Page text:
Motoring Trailblazers - Chevrolet Corvair

Sun 10th Jun 2018

The world of motoring is hurtling headlong into a bright new future of all-electric, automated, connected technology - and Marty McFly is not behind the wheel! But what were the cars that were ‘back to the future’ of years gone by?

There have been many different trailblazing motors which were seen by the critics to be ahead of their time, and in this series, we will investigate and showcase many of the best in class.

Chevrolet Corvair
They love a big car in the United States and during the motoring revolutionary period of the 1950s they built them big and bold. GM, Ford and Chrysler dominated the domestic market and their huge family sized saloons appeared to be the only option available - unless you went for an import.

The fact that Volkswagen, Fiat and Renault began to see increased sales towards the end of the 50s suggested that there was a demand for smaller, more compact cars and Chevrolet were the first of the big three to blink.

It was Chevrolet’s General Manager, Ed Cole, who pushed for the changes, both in engineering and design, and thus was born the rear-engined, air-cooled Corvair.

The name Corvair, taken from an amalgamation of Corvette and Bel Air, the earliest models included a two-door coupe, a convertible, four-door sedan, a station wagon and a number of commercial van options.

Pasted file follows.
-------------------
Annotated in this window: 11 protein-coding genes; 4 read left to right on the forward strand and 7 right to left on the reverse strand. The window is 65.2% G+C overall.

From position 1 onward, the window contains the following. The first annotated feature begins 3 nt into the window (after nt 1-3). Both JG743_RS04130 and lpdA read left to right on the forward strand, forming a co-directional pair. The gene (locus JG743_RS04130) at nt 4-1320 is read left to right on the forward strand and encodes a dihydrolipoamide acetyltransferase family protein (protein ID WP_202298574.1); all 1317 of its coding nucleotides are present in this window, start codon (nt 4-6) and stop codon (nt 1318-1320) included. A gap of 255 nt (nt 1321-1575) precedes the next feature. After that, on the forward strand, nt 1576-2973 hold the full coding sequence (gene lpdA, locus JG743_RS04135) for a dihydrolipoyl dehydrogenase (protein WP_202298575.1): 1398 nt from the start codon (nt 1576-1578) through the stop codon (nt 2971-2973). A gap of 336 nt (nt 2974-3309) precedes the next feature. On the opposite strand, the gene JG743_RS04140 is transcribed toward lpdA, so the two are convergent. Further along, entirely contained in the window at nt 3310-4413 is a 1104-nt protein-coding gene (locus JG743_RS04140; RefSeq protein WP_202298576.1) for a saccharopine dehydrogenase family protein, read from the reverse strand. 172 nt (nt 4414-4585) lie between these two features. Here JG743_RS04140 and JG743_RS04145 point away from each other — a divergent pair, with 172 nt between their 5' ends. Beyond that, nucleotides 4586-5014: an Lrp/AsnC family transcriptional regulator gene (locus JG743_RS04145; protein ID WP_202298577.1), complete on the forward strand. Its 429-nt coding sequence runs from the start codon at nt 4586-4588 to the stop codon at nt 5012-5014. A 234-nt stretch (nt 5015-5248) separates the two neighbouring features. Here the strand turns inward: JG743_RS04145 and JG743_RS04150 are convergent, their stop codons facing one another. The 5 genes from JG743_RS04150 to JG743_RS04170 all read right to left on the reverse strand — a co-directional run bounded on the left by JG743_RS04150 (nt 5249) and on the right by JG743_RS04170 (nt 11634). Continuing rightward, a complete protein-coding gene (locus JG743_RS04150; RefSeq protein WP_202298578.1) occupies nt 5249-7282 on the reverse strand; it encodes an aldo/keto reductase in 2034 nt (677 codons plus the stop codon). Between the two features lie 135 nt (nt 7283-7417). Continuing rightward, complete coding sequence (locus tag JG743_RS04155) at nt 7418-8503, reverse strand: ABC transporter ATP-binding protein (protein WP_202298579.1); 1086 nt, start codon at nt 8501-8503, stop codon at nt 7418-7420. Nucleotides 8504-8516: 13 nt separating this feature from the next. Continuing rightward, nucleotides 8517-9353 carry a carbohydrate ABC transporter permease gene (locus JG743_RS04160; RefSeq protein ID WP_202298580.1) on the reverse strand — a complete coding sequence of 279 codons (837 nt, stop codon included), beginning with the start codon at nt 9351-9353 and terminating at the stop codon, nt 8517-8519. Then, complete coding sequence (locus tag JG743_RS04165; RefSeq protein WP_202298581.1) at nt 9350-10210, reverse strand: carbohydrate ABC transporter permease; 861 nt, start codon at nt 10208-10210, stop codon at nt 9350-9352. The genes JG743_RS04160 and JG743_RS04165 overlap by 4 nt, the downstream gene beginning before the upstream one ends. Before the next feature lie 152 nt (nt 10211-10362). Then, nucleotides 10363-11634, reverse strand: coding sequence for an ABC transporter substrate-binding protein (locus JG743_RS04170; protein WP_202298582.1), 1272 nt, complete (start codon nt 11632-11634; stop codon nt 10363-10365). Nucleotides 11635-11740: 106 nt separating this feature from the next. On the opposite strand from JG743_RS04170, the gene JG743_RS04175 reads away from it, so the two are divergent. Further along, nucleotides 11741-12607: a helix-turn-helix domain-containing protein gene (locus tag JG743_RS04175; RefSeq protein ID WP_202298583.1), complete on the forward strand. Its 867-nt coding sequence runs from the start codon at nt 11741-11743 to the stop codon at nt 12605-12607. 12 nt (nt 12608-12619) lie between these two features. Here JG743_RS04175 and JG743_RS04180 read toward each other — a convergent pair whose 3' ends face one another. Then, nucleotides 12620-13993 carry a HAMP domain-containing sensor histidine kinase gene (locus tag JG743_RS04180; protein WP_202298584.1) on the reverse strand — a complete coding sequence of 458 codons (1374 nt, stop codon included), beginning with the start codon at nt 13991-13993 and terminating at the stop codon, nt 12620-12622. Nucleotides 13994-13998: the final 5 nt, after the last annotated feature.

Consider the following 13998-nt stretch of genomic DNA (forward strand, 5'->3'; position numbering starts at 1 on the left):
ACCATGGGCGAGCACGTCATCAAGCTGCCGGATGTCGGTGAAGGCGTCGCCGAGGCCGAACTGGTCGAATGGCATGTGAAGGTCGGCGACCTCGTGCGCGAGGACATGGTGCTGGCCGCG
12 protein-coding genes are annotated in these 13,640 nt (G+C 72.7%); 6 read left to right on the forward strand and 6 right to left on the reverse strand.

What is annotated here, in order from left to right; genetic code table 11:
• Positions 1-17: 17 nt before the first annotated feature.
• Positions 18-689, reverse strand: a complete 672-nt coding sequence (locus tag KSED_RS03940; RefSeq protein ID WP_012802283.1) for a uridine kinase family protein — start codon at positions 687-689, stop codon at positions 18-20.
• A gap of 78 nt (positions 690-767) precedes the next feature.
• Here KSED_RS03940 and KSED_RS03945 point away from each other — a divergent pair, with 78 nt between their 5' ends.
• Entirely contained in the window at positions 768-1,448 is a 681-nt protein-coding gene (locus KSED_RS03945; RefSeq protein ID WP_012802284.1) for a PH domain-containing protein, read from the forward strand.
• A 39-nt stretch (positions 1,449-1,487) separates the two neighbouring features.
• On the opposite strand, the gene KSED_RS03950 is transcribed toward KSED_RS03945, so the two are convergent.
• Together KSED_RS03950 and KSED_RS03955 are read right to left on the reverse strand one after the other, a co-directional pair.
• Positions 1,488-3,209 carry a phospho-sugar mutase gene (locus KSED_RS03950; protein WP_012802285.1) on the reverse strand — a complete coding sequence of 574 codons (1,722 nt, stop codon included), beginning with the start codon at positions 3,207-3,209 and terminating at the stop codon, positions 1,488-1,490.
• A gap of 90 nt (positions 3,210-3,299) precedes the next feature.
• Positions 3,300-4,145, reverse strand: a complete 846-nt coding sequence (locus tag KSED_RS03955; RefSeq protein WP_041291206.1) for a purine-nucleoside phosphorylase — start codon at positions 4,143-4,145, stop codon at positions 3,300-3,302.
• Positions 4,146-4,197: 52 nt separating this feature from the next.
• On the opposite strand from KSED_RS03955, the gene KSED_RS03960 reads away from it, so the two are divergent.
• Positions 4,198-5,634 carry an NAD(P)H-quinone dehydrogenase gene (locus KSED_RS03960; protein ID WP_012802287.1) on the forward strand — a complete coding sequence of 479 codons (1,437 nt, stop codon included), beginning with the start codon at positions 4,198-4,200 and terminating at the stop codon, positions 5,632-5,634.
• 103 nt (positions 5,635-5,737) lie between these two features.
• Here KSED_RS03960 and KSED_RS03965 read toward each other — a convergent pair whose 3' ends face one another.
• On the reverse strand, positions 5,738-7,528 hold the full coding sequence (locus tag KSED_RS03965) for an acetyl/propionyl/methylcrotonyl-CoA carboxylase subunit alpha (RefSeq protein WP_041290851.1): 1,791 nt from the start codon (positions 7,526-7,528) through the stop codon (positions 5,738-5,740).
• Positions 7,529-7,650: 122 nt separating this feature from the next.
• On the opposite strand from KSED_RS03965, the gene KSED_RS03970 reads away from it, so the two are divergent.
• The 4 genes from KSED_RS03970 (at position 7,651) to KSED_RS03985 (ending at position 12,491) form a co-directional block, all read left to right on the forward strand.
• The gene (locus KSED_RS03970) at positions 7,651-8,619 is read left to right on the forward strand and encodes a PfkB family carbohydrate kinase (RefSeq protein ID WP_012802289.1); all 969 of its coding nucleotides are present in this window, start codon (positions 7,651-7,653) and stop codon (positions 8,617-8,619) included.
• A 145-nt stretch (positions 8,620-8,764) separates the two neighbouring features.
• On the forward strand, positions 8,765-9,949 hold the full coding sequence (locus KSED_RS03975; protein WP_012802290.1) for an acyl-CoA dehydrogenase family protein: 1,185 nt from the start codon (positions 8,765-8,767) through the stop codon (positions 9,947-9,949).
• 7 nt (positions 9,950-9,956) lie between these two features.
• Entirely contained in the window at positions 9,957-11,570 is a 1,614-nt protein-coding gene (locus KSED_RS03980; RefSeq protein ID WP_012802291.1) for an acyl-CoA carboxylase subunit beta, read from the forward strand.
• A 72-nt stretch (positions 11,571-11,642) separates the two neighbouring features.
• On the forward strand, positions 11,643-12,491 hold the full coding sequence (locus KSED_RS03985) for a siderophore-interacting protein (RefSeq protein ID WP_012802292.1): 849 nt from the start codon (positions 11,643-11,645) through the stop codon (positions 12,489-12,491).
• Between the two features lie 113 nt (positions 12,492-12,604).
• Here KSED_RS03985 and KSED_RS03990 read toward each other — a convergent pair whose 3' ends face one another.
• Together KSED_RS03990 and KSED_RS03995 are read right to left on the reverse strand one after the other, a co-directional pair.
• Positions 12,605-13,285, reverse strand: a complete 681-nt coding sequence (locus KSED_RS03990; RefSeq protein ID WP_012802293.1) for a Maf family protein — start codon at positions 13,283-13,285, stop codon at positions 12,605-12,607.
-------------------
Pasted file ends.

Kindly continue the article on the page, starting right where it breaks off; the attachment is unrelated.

The revolutionary design proved to be a huge success, with sales of over 200,000 in each of the model’s first six years since its 1960 launch. The rear-engine design brought some huge advantages including improvements in ride quality, traction and braking balance.

The Corvair inspired a number of imitators, with the Volksawagen Beetle, Ford Falcon and Plymouth Valiant all harking back to the rear-engine thinking.

However, with rear-engine design also comes a tricky swing axle, which came with even trickier and unpredictable cornering.

This difficulty is said to be responsible for a series of fatal single-vehicle accidents, and leading US intellectual Ralph Nader wrote a book, Unsafe at Any Speed which pointed out these issues and accused GM of refusing to acknowledge the problem.

The Corvair’s issues saw its production run come to an end in 1969, after leaving an indelible mark on the US motor industry in more ways than one.

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